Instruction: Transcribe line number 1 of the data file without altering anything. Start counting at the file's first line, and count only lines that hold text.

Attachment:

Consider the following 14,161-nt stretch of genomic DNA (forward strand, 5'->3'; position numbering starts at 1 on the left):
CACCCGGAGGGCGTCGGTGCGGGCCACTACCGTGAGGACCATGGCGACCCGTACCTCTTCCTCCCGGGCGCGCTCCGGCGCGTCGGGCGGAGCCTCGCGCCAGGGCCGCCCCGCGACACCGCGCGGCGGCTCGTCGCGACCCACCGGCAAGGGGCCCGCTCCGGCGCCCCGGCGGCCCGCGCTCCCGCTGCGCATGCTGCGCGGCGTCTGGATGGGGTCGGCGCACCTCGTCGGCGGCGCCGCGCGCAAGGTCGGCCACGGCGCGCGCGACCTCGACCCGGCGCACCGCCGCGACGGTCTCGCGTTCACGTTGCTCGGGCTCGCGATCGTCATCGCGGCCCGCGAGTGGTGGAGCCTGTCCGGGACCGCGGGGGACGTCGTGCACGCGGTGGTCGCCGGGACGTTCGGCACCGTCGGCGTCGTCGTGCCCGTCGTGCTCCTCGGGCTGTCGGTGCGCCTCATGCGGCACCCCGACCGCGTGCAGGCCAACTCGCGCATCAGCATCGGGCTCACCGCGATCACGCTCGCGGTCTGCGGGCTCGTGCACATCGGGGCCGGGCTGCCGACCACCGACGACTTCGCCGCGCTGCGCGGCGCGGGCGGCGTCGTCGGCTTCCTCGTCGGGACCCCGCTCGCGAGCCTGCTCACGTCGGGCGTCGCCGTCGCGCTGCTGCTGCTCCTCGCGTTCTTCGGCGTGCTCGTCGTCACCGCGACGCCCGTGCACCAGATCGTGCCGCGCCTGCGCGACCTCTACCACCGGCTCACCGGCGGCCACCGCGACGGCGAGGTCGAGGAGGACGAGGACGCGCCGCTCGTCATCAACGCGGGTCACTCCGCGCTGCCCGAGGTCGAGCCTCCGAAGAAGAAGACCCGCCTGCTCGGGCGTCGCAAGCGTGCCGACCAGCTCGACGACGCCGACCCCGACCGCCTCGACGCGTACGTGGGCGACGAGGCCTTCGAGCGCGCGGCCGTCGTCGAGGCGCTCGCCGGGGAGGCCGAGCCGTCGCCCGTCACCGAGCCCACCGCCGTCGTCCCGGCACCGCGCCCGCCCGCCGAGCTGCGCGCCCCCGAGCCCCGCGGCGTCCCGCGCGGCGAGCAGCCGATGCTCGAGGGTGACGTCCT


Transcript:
Consider the following 14,161-nt stretch of genomic DNA (forward strand, 5'->3'; position numbering starts at 1 on the left):